Sunday, 16 August 2015

Another cautionary tale

Chewing the cud, or at least the hay, in Kent.
A recent article reminded me about the dangers of classing myself simply as "someone with CLIPPERS". Probabilities are funny things; when considering someone who is otherwise well, the lifetime chance of them getting diagnosed with CLIPPERS is very small indeed. The lifetime chance of them getting diagnosed with CLIPPERS AND some other condition is even smaller. However, for someone who already has a diagnosis of CLIPPERS, their chance of getting some other condition is just the same as anyone else (unless CLIPPERS has some mysterious protective effect which seems unlikely).

In their article "Stroke mimicking relapse in a patient with CLIPPERS syndrome" (unfortunately, not freely available), Dr Lefaucher and colleagues from Rouen describe exactly this latter set of circumstances.  A 52-year old man who had been diagnosed with CLIPPERS four years previously presented with double vision and ataxia, both common symptoms of CLIPPERS. After running some tests, a particular kind of stroke affecting a similar region of the brain as CLIPPERS was diagnosed and the patient was treated accordingly. In the paper, the authors briefly discuss whether disease processes associated with CLIPPERS could have made this kind of stroke more likely in this patient. They suggest that damage to small vessels after inflammatory disease (i.e. like CLIPPERS) could be a risk factor for subsequent stroke. However they also say, with a slightly odd choice of words, that the association between CLIPPERS and stroke in this case is simply "fortuitous" - I think I prefer the term "coincidental" but I'm pleased they concede that it could be just "one of those things" (my phrasing).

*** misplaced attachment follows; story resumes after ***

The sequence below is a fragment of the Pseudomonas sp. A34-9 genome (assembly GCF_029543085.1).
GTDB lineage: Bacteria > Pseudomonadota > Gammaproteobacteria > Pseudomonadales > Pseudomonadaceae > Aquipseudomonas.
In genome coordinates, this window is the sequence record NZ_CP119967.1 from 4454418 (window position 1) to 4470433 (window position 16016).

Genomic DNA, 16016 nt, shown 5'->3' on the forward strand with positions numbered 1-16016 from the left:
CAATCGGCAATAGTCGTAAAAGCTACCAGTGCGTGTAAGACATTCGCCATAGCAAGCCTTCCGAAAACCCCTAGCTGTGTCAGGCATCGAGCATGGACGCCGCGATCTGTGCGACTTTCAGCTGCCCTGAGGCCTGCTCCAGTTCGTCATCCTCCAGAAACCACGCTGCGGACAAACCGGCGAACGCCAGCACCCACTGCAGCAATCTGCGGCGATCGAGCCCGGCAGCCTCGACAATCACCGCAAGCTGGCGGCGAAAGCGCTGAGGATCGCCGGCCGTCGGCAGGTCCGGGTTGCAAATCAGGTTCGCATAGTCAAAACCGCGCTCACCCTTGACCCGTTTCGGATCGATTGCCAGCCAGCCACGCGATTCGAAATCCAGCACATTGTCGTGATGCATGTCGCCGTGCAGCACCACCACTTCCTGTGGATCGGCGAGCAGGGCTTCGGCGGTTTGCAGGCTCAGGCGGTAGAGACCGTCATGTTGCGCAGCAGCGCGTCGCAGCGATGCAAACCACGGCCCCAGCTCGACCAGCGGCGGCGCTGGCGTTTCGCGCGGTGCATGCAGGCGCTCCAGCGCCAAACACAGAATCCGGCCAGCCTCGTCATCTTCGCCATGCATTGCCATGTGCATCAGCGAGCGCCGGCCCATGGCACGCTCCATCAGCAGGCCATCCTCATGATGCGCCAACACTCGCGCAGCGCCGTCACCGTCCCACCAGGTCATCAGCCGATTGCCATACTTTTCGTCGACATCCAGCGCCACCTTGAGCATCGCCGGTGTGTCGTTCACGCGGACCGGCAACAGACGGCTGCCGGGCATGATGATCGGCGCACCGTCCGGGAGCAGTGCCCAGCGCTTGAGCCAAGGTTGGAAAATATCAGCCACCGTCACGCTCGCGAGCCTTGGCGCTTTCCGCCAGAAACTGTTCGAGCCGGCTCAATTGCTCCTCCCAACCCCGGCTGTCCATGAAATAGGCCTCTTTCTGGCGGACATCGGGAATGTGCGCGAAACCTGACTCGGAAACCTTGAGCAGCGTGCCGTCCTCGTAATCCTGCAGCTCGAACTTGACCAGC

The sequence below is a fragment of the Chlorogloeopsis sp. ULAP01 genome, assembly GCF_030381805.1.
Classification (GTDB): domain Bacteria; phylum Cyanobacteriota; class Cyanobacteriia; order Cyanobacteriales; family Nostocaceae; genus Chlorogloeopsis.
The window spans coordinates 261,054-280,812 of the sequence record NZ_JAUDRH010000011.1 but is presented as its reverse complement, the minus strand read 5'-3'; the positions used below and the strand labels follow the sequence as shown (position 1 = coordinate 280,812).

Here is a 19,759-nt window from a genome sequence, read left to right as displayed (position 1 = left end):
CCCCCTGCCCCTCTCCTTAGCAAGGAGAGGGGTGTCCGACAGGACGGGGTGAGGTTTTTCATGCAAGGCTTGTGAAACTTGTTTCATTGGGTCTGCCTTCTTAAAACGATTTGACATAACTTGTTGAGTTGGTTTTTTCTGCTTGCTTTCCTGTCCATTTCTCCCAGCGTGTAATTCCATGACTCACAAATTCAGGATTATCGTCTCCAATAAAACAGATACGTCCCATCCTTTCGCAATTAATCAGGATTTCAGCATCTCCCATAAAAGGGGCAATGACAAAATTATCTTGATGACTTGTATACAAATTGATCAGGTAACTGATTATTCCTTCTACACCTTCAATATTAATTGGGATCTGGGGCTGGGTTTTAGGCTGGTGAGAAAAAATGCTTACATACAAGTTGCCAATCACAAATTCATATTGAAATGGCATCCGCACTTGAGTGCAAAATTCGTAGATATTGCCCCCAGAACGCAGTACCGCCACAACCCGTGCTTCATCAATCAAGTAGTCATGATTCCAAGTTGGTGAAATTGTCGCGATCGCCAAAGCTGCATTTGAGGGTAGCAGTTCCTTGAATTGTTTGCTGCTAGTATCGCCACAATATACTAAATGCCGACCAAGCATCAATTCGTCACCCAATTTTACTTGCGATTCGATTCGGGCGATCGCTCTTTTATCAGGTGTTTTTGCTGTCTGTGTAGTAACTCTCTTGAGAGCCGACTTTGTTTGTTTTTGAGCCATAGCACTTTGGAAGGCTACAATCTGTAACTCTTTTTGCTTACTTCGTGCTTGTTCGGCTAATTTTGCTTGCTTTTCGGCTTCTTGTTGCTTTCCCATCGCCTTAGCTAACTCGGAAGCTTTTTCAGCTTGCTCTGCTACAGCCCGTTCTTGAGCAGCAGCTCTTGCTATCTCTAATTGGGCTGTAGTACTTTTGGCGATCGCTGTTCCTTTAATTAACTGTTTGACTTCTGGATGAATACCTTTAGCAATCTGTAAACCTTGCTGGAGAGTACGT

As someone in reasonable health, apart from CLIPPERS, and approaching middle-age this article reminded me that just because I drew the short straw in terms of rare cerebellar disease, doesn't mean that I am immune from any of the more common conditions that can appear as we age. So it's definitely worth doing the usual things to stay healthy to avoid as far as possible any other surprises.

Read other articles in this series at Living With CLIPPERS.

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Living With CLIPPERS by Bill Crum is licensed under a Creative Commons Attribution-NonCommercial-NoDerivs 3.0 Unported License.

Sunday, 26 July 2015

Still in remission from cerebellar disease ...


... is the official word from my neurologist who I saw in his clinic in London last week. I did a few familiar tests such as walking "heel-to-toe"; he remembered that I had previously said I practiced this one at home to check if I had symptoms so he also wanted to make sure I couldn't still do it simply because I had been practicing so often! The other two tests were to do with eye coordination. One involved moving my finger from my nose to  his finger (and back again) while he waved his finger around in front of me. The other involved holding my head still and tracking his finger movement (left-right-up-down and then swiftly left-to-right) by only moving my eyes.

A medical student was present who helped with some of these tests and said I had nystagmus. I was surprised as I knew I had a lingering very mild nystagmus for a while, but I thought that had resolved and hoped it wasn't a sign of recurring CLIPPERS symptoms. Fortunately, it turned out that the student had been moving his finger too far/fast beyond the extremes of my left/right vision; everyone gets nystagmus if you try and track at these extremes.